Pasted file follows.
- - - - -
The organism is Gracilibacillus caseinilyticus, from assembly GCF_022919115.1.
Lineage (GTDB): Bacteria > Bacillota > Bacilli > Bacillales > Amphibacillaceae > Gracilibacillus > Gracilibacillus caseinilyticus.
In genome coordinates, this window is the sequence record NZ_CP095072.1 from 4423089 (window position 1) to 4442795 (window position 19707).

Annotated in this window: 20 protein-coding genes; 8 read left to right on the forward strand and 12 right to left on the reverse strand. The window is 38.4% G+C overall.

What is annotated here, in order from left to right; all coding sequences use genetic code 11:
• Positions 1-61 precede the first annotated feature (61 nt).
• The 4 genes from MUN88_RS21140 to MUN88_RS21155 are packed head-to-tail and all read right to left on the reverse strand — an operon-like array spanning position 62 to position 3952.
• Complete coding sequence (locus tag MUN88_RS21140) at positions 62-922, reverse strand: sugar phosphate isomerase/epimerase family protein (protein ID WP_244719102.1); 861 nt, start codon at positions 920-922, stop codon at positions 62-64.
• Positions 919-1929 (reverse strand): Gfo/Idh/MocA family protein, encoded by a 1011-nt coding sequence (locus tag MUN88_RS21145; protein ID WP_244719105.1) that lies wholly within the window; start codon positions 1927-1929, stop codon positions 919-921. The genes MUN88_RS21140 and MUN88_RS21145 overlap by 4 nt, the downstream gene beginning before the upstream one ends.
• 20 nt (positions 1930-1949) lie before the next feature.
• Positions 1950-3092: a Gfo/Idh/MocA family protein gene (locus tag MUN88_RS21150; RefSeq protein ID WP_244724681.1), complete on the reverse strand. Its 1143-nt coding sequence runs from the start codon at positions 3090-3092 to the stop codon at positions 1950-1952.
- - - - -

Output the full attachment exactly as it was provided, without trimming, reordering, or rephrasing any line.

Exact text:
The organism is Gracilibacillus caseinilyticus, from assembly GCF_022919115.1.
Lineage (GTDB): Bacteria > Bacillota > Bacilli > Bacillales > Amphibacillaceae > Gracilibacillus > Gracilibacillus caseinilyticus.
In genome coordinates, this window is the sequence record NZ_CP095072.1 from 4423089 (window position 1) to 4442795 (window position 19707).

Annotated in this window: 20 protein-coding genes; 8 read left to right on the forward strand and 12 right to left on the reverse strand. The window is 38.4% G+C overall.

What is annotated here, in order from left to right; all coding sequences use genetic code 11:
• Positions 1-61 precede the first annotated feature (61 nt).
• The 4 genes from MUN88_RS21140 to MUN88_RS21155 are packed head-to-tail and all read right to left on the reverse strand — an operon-like array spanning position 62 to position 3952.
• Complete coding sequence (locus tag MUN88_RS21140) at positions 62-922, reverse strand: sugar phosphate isomerase/epimerase family protein (protein ID WP_244719102.1); 861 nt, start codon at positions 920-922, stop codon at positions 62-64.
• Positions 919-1929 (reverse strand): Gfo/Idh/MocA family protein, encoded by a 1011-nt coding sequence (locus tag MUN88_RS21145; protein ID WP_244719105.1) that lies wholly within the window; start codon positions 1927-1929, stop codon positions 919-921. The genes MUN88_RS21140 and MUN88_RS21145 overlap by 4 nt, the downstream gene beginning before the upstream one ends.
• 20 nt (positions 1930-1949) lie before the next feature.
• Positions 1950-3092: a Gfo/Idh/MocA family protein gene (locus tag MUN88_RS21150; RefSeq protein ID WP_244724681.1), complete on the reverse strand. Its 1143-nt coding sequence runs from the start codon at positions 3090-3092 to the stop codon at positions 1950-1952.